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Anindita Nayak
Student (Rajasthan, India)

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Education for all!

Published 02nd April 2010 - 5 comments - 4999 views -

There is no debate on if education is important. Its obvious that it empowers you. Understanding this the India government had made amendments in the Constitution in 2002 making ‘right to education’ a fundamental right. After 6 years, the government has finally passed the Right of Children to Free and Compulsory Education Act. The reason that the government took time to pass this Act was the lack of funds.

This Act ensures free primary education for children between 6 and 14 years which constitute about 31% of the population.Some features and demands of this Act will definitely improve standard of education like private schools have been asked to reserve about 25% of seats for backward class and poor children which fees will be paid by the government. The government plans to have one primary school for every 1km and one school for every 3km for 5th -8th grade students.  The ‘compulsory ‘ term in the Act means that the government will ensure that every child completes education atleast till 14years of age, this would also reduce the number of child labors as some families cant afford to send their kids to school and send them off to beg or work instead. Schools are now asked to extend the deadline of admissions by 6months since the date of admission. Now about 1.2 million teachers will be required to meet the demand which will now be met by a large scale training programs.

Education for all

The number of children going to schools now is close to 75%, ensuring everybody getting enrolled in schools shouldn’t hard. Now, we should be looking at the quality, affordability, necessary infrastructure. Some of the existing challenges are girls dropping put because of lack of toilets, teachers not turning up for work, corporal punishments, lack of co-curricular activities, bad infrastructure, unbalance teacher to student ratio, unqualified or bad teachers. There is need for such quality check to ensure effective implementation of the law.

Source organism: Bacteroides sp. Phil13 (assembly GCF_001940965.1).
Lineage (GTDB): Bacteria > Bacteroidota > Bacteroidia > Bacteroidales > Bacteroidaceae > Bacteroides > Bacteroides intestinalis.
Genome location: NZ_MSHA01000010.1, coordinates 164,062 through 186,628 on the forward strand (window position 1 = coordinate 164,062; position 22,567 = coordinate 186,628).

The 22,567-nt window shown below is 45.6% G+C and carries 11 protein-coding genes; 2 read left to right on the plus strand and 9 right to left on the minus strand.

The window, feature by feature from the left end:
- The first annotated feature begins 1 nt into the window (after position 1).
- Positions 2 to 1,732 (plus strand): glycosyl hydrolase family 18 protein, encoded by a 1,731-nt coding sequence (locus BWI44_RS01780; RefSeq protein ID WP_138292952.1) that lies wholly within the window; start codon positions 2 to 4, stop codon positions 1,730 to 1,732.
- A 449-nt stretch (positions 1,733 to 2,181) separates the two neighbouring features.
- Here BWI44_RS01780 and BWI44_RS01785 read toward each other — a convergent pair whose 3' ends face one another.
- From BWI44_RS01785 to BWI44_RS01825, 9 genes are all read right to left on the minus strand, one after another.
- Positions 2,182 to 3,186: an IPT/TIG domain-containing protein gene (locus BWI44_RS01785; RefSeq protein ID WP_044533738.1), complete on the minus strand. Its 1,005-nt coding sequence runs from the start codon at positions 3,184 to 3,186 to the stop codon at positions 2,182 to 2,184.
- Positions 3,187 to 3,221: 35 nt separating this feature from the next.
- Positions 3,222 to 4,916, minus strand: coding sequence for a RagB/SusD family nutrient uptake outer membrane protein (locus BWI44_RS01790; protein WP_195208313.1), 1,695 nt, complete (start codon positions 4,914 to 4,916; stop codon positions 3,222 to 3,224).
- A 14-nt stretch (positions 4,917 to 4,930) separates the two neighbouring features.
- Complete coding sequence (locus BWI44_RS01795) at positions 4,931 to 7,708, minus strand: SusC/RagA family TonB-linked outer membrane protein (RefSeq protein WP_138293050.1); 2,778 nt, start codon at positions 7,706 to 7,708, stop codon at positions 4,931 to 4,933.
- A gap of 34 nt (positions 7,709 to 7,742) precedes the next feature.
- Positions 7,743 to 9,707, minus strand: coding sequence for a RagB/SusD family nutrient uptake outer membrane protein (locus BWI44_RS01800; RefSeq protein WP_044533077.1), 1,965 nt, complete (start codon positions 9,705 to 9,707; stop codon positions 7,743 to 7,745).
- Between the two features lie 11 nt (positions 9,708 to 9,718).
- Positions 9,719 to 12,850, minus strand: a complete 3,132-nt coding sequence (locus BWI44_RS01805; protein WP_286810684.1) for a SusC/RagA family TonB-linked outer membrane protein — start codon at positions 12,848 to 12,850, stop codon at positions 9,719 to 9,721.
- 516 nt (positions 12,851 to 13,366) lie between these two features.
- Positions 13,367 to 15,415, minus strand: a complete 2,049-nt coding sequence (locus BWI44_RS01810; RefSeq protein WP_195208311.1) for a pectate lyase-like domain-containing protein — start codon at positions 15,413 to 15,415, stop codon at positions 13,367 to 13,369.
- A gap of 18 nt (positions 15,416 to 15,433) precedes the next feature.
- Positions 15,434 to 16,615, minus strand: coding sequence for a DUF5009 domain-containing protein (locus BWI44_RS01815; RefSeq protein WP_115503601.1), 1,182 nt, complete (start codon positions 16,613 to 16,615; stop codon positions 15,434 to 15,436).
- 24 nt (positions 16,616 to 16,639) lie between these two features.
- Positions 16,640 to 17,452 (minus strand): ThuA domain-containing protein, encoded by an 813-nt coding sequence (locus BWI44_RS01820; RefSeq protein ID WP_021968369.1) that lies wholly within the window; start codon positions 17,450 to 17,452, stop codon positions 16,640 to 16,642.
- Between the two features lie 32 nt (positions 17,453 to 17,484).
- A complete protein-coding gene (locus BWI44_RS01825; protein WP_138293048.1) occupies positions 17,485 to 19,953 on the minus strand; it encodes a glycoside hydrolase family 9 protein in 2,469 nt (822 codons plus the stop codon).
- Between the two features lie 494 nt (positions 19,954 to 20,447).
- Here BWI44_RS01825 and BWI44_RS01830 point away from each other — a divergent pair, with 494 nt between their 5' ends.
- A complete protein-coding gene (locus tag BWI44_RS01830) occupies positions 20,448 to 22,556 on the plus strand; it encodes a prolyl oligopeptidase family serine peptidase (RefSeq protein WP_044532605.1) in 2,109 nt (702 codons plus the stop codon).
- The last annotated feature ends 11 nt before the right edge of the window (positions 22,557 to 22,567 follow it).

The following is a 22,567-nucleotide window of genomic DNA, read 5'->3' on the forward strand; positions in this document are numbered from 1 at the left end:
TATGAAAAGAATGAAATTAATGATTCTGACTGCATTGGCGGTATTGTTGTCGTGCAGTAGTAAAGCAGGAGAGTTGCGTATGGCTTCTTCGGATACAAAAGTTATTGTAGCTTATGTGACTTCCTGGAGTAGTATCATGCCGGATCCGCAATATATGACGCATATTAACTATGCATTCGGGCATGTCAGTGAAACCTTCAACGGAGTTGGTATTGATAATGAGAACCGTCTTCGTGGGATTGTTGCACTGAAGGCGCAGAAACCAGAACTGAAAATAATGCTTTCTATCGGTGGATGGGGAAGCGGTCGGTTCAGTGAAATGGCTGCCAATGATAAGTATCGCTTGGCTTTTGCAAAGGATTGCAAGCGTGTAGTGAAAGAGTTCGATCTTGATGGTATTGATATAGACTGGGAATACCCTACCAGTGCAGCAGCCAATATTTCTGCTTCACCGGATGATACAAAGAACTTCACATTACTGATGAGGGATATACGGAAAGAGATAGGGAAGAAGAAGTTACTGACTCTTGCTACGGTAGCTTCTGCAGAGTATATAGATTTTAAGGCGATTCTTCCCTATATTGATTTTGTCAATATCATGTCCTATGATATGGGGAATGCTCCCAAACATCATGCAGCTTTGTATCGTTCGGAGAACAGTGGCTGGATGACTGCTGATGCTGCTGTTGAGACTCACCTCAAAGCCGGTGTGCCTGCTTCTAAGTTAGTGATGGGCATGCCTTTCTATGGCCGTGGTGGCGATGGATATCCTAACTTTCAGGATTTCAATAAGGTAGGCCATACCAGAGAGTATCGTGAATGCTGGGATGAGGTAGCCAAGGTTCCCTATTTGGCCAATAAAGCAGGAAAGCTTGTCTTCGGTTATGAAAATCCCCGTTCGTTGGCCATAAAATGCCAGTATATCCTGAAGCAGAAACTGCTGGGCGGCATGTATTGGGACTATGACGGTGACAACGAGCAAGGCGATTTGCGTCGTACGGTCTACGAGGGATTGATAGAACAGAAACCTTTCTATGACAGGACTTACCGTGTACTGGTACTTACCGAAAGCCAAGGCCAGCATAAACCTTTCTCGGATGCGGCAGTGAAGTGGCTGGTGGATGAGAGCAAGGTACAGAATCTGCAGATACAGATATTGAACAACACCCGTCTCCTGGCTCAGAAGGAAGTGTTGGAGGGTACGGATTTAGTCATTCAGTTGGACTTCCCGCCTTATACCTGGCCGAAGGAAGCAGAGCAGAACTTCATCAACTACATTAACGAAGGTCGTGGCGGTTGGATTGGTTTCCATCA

Also, the restriction till 14 years is not a very good idea I would say. By 14years, one would have just finished 8th grade studies which is not good enough and lack of funds will lead to dropping put of schools.  The age limit should either be extended till 18years or till completion of 12th grade as there are many scholarships which can help you pay for your college but there aren’t many such offers after 8th grade.  Education qualifications of a 8th grade student cant help him make a living. Free vocational training after 8th also can be a good idea if extending the limit is proving to be expensive. (Its estimated that the government would be spending something close to 370billion rupees a year)

It’s a brilliant initiative of the government but can be improved.

Category: Education | Tags: india, right to education,


  • Daniel on 02nd April 2010:

    Nice post, and a really great initiative by your government smile

    I was also thinking of how much education should be universal… in the UN declaration of rights it says that primary education should be universal and free, but as the general level of education, and the demands for employment has changed radically since 1946 when this was written, maybe it it time to include also 12 years of schooling and vocational training?

  • Clare Herbert on 02nd April 2010:

    Education is hereditary. If we reach one generation, research shows that the next generation is much more likely to follow suit. It is the silver bullet to success. Nice post.

  • Anindita on 05th April 2010:

    Thanks for the comments.
    @Daniel i agree, its time to make some changes

  • Ivaylo Vasilev on 05th April 2010:

    Cool post, thank you! there must be more details to it, I am sure! Is it manageable to make it compulsory for everybody? What are the stimuli… Carrot (you get benefits from attending) or stick (you get punished for not attending)? I know how terribly difficult any implementation of a policy is in Bulgaria, which has about 7 million people inside, and how about India, which is one-hundred-and-fifty times larger in terms of population?

  • theodore sam on 12th April 2010:

    The debate on who funds RTE has begun.  A major state which is the home for a significant number of India’s ‘out of school’ children has raised its banner of revolt.  The dance of elephants (Centre & State) has begun; as in the case of all such dances the grass gets trampled.  In this case ‘your children and our future.’  Will our children’s fundamental right become captive of the centre -state politics?–-right-to-education/

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